Rajesh Pratap Singh decodes the world of Satya Paul’s Valley of Flowers
Satya Paul’s Valley of Flowers has a certain charm with a sense of abandon at the core. Abound with floral motifs, the collection draws from the ’60s and ’70s, in “spirit” and interprets it in a contemporary language, reimagining Satya Paul at the same time. Rajesh Pratap Singh, creative director of Satya Paul, tells Telegraph, how.
The collection looks romantic. This is Satya Paul’s ‘first collection of ready-to-wear tailored suits, dresses, kimonos, leather accessories and a line of handcrafted leather bags’. So, it’s a new beginning for the brand…
Satya Paul is known for its great prints and bold colours and graphics. The idea was to extend it to something which is more relevant and much younger and catering to product categories which don’t exist right now. While we haven’t taken the focus off the saris, we have just extended the product category.
Do you have a romance for the retro as well? Was that the idea behind revisiting the ’60s and ’70s?
We haven’t kept so much of retro. We have gone back into the late ’60s and ’70s and taken references of the floral prints, but we have interpreted in a very modern way. It is like a collage and patchwork of the graphics from that era, but the interpretation is completely new and modern.
We absolutely love the tailored suit… so, reimagining the suit, right?
The idea is to have a new structure, the silhouette for the romantic flower and the idea was to use the Satya Paul language into a more masculine and structured way. We have kept the spirit there, but just a younger, modern, stronger version.
What do you personally love about the ’60s and ’70s?
For me, it was the music, the album covers which I can remember. Also, years ago we happened to visit this amazing group of people who had come and settled down in the hills. Just interacting with them was amazing. It is a collage of memories, beautiful and graphic visuals which one saw.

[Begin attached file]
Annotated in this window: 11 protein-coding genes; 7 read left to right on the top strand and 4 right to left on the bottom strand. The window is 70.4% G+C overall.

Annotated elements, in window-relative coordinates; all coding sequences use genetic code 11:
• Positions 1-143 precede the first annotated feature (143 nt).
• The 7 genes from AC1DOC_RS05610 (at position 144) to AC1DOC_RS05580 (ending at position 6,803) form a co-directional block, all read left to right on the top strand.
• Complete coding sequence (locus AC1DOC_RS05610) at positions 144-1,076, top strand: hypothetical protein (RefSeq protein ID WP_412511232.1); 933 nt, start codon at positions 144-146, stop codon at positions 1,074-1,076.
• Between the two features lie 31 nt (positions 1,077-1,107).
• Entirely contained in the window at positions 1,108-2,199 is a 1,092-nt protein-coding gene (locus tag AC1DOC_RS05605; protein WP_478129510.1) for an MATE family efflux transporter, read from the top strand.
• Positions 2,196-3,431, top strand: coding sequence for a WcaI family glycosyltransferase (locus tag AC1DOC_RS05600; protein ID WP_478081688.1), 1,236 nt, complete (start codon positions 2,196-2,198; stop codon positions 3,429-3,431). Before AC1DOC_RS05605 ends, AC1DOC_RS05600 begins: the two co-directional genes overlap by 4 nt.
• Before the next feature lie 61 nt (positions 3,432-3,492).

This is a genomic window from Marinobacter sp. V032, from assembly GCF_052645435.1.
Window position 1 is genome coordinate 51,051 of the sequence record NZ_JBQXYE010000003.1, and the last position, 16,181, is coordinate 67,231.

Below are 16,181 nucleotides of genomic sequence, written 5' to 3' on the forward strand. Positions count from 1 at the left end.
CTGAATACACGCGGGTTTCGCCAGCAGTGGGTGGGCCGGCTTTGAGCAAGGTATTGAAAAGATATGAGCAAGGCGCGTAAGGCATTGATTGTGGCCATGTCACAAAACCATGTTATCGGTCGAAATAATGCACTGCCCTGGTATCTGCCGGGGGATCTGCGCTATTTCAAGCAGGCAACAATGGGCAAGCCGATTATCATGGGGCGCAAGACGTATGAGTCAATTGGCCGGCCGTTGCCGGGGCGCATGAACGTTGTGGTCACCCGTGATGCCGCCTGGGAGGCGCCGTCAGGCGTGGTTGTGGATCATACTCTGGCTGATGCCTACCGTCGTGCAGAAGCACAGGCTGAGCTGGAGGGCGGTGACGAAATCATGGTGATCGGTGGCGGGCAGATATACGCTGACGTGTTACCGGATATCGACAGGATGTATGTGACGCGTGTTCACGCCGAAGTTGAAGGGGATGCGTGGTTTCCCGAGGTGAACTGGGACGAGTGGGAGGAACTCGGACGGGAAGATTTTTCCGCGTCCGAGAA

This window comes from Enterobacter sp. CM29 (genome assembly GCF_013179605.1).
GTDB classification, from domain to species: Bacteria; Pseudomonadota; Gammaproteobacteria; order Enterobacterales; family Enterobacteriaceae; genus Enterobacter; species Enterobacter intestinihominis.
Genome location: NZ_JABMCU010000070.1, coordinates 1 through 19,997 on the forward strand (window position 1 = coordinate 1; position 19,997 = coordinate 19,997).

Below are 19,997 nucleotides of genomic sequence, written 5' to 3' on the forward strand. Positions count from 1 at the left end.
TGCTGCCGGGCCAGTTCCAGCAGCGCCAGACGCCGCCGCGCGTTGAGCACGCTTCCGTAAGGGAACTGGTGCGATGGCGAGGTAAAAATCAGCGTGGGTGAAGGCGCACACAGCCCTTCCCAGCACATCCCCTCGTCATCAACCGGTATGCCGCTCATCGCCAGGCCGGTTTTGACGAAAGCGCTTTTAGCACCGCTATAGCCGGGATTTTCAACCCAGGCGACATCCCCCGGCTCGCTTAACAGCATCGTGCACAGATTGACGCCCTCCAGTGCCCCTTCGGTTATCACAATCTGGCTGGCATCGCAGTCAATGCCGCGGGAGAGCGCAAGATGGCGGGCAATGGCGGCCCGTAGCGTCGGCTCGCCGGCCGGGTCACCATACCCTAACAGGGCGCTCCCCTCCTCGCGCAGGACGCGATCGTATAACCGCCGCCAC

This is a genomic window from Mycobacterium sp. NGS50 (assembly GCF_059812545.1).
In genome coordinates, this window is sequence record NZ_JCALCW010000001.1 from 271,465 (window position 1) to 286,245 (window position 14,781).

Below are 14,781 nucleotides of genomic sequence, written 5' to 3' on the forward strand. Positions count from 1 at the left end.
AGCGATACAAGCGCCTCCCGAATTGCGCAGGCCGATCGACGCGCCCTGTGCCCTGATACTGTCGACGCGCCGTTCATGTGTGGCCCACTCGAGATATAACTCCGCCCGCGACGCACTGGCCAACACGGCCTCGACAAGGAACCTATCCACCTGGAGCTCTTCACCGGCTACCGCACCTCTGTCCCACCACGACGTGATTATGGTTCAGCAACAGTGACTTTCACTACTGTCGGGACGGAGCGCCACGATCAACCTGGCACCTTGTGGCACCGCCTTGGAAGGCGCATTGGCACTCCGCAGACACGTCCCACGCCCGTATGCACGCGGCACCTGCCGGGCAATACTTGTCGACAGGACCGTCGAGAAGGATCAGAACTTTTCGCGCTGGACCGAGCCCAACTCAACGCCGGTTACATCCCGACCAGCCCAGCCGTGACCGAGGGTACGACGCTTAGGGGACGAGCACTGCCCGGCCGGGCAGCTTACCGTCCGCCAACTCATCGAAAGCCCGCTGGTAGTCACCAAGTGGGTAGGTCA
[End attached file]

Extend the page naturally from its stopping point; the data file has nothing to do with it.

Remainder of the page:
In its strange ways it is a similar world and the youth of today are facing a world of challenges, may be different challenges, but a similar feel.
Tell us about your favourite artistes…
The music from the ’60s and ’70s, was like nursery rhymes for my generation... so much happened at that time. So many rules were broken. Just the idea of breaking so many rules was beautiful and not just breaking rules for the sake of breaking rules, but for the sake of experimenting. The idea of freedom.
Whether it is Dylan or other artistes from the era, they are definitely a part of the playlist. We keep going back to it and it still makes sense and it is still relevant. How we use all that information and we funnel it and filter it from today’s point of view, is important.
The bags look interesting…
We wanted to have our own original Satya Paul shapes. We started working with shapes that are basically ergonomic, clean and pure. We studied the armhole shape of T-shirts, more architectural, clean pure lines and for colours, we kept them a little bright with contrast edging, so that while it is classic and timeless, it is true to the brand… colourful and bold. The named are inspired by the mountain peaks.
You have said that the collection is for the free-spirited woman. What is actually being free-spirited for you…
Free-spirited and freedom means different things to different people. I think to be pure, bold and uninhibited is something which is important. It is important for women to be strong and not be put into structure or box or a cliche. Everybody needs their own interpretation and not a second-hand interpretation of what people want you to be.
Do you have iconic silhouettes in mind when you talk of the ’60s and ’70s?
So many things happened then. I love the basic, simple A-line dress that Yves Saint Laurent had come up with. The construction was so amazing. It is so simple and beautiful. The idea is not to replicate, but, to have your own interpretation… the A-line short dress, the MOB short dress and I think we have done a version of it in this collection, which I thought was quite interesting. The simplicity. It is something very pure.